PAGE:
This article is available to subscribers. Subscribe now. Already have an account? Sign in

Original ArticleFree Preview

Oral Tebipenem Pivoxil Hydrobromide in Complicated Urinary Tract Infection

List of authors.
  • Paul B. Eckburg, M.D.,
  • Lori Muir, B.Sc.,
  • Ian A. Critchley, Ph.D.,
  • Susannah Walpole, Ph.D.,
  • Hanna Kwak, B.S.,
  • Anne-Marie Phelan, M.A.,
  • Gary Moore, M.S.,
  • Akash Jain, Ph.D.,
  • Tim Keutzer, B.A.,
  • Aaron Dane, M.Sc.,
  • David Melnick, M.D.,
  • and Angela K. Talley, M.D.

Abstract

Background

There is a need for oral antibiotic agents that are effective against multidrug-resistant gram-negative uropathogens. Tebipenem pivoxil hydrobromide is an orally bioavailable carbapenem with activity against uropathogenic Enterobacterales, including extended-spectrum beta-lactamase–producing and fluoroquinolone-resistant strains.

Methods

Download a PDF of the Research Summary.

In this phase 3, international, double-blind, double-dummy trial, we evaluated the efficacy and safety of orally administered tebipenem pivoxil hydrobromide as compared with intravenous ertapenem in patients with complicated urinary tract infection or acute pyelonephritis. Patients were randomly assigned, in a 1:1 ratio, to receive oral tebipenem pivoxil hydrobromide (at a dose of 600 mg every 8 hours) or intravenous ertapenem (at a dose of 1 g every 24 hours) for 7 to 10 days (or up to 14 days in patients with bacteremia). The primary efficacy end point was overall response (a composite of clinical cure and favorable microbiologic response) at a test-of-cure visit (on day 19, within a ±2-day window) in the microbiologic intention-to-treat population. The noninferiority margin was 12.5%.

Results

A total of 1372 hospitalized adult patients were enrolled; 868 patients (63.3%) were included in the microbiologic intention-to-treat population (50.8% of whom had complicated urinary tract infections and 49.2% of whom had pyelonephritis). An overall response was seen in 264 of 449 patients (58.8%) who received tebipenem pivoxil hydrobromide, as compared with 258 of 419 patients (61.6%) who received ertapenem (weighted difference, −3.3 percentage points; 95% confidence interval [CI], −9.7 to 3.2). Clinical cure at the test-of-cure visit was observed in 93.1% of the patients in the microbiologic intention-to-treat population who received tebipenem pivoxil hydrobromide and 93.6% of patients who received ertapenem (weighted difference, −0.6 percentage point; 95% CI, −4.0 to 2.8); the majority of patients with microbiologic response failures at the test-of-cure visit were asymptomatic patients with recurrent bacteriuria. Secondary and subgroup analyses were supportive of the primary analysis. Adverse events were observed in 25.7% of patients who received tebipenem pivoxil hydrobromide and in 25.6% of patients who received ertapenem; the most common adverse events were mild diarrhea and headache.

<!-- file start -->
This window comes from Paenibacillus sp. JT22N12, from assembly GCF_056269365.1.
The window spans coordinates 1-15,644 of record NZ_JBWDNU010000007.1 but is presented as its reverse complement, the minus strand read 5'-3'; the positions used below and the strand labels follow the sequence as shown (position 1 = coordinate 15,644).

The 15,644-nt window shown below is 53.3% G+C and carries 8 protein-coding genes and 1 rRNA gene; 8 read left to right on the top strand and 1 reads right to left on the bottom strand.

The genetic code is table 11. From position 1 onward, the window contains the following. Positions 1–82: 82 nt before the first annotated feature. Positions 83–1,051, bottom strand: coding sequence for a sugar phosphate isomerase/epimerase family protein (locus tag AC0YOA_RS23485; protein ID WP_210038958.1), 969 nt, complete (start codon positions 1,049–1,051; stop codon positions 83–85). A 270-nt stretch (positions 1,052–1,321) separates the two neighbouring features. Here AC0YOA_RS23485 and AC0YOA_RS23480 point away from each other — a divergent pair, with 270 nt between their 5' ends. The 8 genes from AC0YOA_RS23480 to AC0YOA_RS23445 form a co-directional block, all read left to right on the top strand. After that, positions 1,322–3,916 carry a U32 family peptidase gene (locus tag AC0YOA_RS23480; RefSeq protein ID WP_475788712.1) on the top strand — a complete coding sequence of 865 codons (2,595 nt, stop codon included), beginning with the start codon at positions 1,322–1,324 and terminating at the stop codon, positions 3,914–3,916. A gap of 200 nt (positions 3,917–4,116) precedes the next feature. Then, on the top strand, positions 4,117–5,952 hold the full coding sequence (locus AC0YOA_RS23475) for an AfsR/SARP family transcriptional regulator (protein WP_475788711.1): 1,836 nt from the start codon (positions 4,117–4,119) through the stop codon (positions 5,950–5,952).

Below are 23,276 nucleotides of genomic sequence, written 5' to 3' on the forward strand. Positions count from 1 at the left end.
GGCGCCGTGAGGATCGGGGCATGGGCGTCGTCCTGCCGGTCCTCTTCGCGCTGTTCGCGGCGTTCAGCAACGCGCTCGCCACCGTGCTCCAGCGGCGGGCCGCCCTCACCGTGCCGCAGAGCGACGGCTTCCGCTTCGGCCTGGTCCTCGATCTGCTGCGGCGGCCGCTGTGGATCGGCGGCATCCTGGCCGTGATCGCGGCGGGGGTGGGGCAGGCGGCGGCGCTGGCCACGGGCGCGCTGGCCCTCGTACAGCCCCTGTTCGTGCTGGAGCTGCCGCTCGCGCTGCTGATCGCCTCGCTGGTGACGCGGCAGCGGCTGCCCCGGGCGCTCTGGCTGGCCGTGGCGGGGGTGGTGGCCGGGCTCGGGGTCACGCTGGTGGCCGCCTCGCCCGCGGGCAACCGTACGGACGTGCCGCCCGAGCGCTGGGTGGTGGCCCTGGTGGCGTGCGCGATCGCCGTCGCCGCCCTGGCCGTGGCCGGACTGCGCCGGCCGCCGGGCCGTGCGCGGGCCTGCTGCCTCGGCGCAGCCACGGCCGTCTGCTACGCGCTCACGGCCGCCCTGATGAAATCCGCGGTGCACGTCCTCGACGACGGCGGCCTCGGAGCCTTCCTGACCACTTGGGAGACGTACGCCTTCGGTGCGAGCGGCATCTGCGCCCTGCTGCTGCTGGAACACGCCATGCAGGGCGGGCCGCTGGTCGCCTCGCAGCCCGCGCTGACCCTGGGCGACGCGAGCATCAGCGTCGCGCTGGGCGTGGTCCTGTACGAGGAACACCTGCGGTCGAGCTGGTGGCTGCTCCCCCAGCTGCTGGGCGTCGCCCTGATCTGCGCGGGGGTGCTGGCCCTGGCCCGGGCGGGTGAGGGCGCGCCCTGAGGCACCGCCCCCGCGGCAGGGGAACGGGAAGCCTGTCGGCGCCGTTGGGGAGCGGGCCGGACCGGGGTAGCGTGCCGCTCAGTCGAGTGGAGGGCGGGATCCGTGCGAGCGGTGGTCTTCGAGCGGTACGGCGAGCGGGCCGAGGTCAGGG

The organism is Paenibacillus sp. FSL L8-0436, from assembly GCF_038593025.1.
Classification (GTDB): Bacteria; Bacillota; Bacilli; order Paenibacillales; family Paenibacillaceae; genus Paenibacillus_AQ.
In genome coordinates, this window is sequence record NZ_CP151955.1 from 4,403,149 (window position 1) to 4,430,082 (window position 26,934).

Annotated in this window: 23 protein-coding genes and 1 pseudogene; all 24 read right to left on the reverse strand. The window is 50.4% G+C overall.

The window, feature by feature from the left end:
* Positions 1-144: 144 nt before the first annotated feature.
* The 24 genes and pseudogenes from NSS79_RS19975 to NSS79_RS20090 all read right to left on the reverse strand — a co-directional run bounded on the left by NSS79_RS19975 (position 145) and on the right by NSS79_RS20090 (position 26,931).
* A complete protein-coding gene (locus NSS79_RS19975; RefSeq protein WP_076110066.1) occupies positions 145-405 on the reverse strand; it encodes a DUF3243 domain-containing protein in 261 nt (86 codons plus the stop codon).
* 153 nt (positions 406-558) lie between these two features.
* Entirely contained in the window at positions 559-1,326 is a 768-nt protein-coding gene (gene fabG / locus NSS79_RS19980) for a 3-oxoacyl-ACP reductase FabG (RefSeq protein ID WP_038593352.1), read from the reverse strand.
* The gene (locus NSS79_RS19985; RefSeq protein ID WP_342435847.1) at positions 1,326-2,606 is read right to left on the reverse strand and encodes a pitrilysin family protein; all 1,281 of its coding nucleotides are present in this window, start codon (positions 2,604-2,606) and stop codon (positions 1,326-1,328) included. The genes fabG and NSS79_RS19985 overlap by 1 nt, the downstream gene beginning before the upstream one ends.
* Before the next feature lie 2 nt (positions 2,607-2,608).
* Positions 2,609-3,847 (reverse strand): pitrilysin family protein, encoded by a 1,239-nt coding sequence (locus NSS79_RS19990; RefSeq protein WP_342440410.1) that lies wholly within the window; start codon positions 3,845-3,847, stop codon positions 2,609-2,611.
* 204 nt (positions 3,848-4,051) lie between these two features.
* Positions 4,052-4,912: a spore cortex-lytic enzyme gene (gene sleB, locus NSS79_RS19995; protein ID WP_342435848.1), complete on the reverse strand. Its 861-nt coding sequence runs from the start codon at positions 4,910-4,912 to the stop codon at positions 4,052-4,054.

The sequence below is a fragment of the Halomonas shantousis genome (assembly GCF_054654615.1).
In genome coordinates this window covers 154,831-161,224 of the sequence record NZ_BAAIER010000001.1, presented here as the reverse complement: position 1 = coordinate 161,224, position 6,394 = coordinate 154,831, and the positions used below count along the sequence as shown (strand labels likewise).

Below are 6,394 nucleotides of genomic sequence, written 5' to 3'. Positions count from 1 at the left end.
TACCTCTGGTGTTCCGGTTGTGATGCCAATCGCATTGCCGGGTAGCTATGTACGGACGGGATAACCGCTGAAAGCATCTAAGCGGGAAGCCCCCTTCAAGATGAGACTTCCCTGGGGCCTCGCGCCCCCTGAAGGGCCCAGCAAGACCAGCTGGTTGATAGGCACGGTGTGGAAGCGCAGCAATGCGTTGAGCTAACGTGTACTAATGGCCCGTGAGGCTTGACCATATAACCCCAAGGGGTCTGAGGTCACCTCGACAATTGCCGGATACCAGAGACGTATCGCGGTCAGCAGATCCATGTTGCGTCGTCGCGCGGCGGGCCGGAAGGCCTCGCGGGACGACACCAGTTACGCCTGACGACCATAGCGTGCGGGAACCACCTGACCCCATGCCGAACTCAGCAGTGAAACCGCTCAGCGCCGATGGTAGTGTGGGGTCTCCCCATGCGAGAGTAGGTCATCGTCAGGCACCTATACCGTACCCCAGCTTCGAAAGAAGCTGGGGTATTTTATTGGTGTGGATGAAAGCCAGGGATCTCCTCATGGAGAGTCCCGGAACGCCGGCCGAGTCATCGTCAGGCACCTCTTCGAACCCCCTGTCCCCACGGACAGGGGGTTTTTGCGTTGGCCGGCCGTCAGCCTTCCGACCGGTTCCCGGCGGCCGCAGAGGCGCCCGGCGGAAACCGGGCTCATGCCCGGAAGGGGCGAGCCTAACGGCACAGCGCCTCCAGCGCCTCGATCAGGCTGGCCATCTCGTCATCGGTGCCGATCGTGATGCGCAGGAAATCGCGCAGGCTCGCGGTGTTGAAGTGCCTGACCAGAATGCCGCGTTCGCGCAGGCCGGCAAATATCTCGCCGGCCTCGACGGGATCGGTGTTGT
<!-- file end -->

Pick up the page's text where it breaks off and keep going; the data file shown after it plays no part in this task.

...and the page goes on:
Conclusions

Oral tebipenem pivoxil hydrobromide was noninferior to intravenous ertapenem in the treatment of complicated urinary tract infection and acute pyelonephritis and had a similar safety profile. (Funded by Spero Therapeutics and the Department of Health and Human Services; ADAPT-PO ClinicalTrials.gov number, NCT03788967.)

Digital Object ThumbnailQUICK TAKE VIDEO SUMMARY
Oral Antibiotic for Complicated Urinary Tract Infection
 02:19

Continue reading this article

Select an option below:

Create your account to get 2 free subscriber-only articles each month.

Get Free Access Now Subscribe For Full Access

Already have an account?

Sign In

Print subscriber?

Activate your online access.

Funding and Disclosures

Supported by Spero Therapeuticsand a contract (HHSO100201800015C) for clinical trial drug supply with the Office of the Assistant Secretary for Preparedness and Response Biomedical Advanced Research and Development Authority of the Department of Health and Human Services.

Disclosure forms provided by the authors are available with the full text of this article at NEJM.org.

This article was updated on April 7, 2022, at NEJM.org.

A data sharing statement provided by the authors is available with the full text of this article at NEJM.org.

We thank Patricia Warfel for database management oversight and Richard S. Perry for editorial assistance in the development of an earlier version of the manuscript, both funded by Spero Therapeutics.

Author Affiliations

From Spero Therapeutics, Cambridge, MA (P.B.E., L.M., I.A.C., S.W., H.K., A.-M.P., A.J., T.K., D.M., A.K.T.); Moore Computing Services, Little Rock, AR (G.M.); and DaneStat Consulting, Macclesfield, United Kingdom (A.D.).

Dr. Talley can be contacted at or at Spero Therapeutics, 675 Massachusetts Ave., 14th Fl., Cambridge, MA 02139.

A full list of the ADAPT-PO investigators is provided in the Supplementary Appendix, available at NEJM.org.

Print Subscriber? Activate your online access.